Since Chris Moneymaker won the 2003 World Series of Poker Main Event for $2,500,000 after qualifying on PokerStars in a $39 satellite, the poker world hasn’t been the same.
A 28 year-old accountant at the time, Moneymaker represented the average person and proved that anyone could qualify online and become a world champion. His return on investment would have to be one of the greatest in history, and inspired a new generation of poker players.
Satellites like the one Moneymaker won offer an opportunity to those who may not otherwise have it, and great value to already established players. Many big tournaments these days have substantial portions of their fields made up of satellite qualifiers, and this week’s APPT9 Seoul Main Event is no exception.
Of the 116 players to pull up a seat today for Day 1A, 52 of those won their ticket either online through PokerStars or in a live satellite here at Paradise Walkerhill Casino. That number accounts for almost half the field, and it makes sense that players would try to win their way into a tournament for a fraction of the cost, to minimise their losses and maximize their return on investment.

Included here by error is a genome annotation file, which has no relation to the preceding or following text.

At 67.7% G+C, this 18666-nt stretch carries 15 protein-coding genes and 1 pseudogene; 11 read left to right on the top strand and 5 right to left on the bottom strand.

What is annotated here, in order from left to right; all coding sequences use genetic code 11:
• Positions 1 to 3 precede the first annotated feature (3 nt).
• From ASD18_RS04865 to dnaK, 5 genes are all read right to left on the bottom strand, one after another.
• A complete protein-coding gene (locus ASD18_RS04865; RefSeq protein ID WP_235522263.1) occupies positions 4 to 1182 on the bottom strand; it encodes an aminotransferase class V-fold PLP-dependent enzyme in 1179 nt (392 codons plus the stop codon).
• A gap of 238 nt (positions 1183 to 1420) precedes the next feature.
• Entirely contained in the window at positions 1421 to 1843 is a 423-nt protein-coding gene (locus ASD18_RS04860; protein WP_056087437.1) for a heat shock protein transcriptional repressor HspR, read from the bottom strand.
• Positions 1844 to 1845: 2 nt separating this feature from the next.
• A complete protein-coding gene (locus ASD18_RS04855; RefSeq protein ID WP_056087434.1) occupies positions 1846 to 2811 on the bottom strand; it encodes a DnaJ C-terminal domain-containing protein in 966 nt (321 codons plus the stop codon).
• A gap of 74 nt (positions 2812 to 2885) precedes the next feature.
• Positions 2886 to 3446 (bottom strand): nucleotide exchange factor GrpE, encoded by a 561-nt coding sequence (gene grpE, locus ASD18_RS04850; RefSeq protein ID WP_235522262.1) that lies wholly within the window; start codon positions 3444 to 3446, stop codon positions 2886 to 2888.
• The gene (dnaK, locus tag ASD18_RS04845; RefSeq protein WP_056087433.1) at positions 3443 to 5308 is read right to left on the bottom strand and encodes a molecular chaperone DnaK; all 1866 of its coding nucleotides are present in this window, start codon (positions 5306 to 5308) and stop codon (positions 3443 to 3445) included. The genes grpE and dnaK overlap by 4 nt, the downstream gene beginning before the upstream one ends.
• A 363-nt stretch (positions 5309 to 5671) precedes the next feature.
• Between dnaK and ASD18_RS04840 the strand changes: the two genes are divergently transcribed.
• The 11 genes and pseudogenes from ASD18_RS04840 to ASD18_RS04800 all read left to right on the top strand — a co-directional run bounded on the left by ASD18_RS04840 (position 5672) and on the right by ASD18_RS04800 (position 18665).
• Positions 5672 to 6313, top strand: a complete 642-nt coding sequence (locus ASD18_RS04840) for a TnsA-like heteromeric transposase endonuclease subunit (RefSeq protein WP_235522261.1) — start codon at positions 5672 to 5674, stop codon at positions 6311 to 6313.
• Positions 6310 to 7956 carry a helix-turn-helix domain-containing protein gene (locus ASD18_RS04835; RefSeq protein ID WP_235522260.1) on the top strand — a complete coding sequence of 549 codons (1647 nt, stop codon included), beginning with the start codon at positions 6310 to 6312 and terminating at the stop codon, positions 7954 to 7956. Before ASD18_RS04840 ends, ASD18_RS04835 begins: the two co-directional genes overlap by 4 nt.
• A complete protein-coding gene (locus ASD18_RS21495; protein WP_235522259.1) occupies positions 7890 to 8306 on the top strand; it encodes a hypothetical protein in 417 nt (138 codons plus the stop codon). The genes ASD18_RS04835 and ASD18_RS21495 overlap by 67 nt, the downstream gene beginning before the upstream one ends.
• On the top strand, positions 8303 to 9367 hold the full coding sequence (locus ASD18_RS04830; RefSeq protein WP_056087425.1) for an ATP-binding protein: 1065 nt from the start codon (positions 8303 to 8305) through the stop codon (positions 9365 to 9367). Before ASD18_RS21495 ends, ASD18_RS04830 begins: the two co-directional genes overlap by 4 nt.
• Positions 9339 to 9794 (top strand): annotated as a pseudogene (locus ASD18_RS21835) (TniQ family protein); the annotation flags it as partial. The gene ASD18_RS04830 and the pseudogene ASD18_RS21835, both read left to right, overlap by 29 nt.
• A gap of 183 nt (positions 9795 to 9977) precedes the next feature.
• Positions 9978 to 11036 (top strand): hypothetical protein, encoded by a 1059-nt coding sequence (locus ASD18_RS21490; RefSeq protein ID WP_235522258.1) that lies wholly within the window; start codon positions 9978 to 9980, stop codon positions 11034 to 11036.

For players who couldn’t otherwise afford a KRW3,000,000 (US$2,700) Main Event ticket, satellites provide the perfect platform to be a part of the action. PokerStars run regular satellites with an array of buy-ins for APPT events, some as low as a couple of dollars. The host casino in Seoul this week, the Paradise Walkerhill, had satellites with a phase format, with the first under $100.
And it’s not just players who can’t take part financially that are opting to play satellites. Many pros and established regulars are utilizing the opportunity for value, with some continuing to grind after winning their initial ticket and taking advantage of the softer fields.
Australia’s Edison Nguyen, who won the ANZPT Melbourne Main Event last year for $203,410, was one of the PokerStars qualifiers for this leg of the APPT. David Vamplew from the United Kingdom, was another who qualified online, and he’s first on Scotland’s all-time money list with over $5 million in total earnings.
Time will tell if it’s a satellite qualifier who claims the Main Event title here at APPT9 Seoul. We’ll be here all week to follow the action.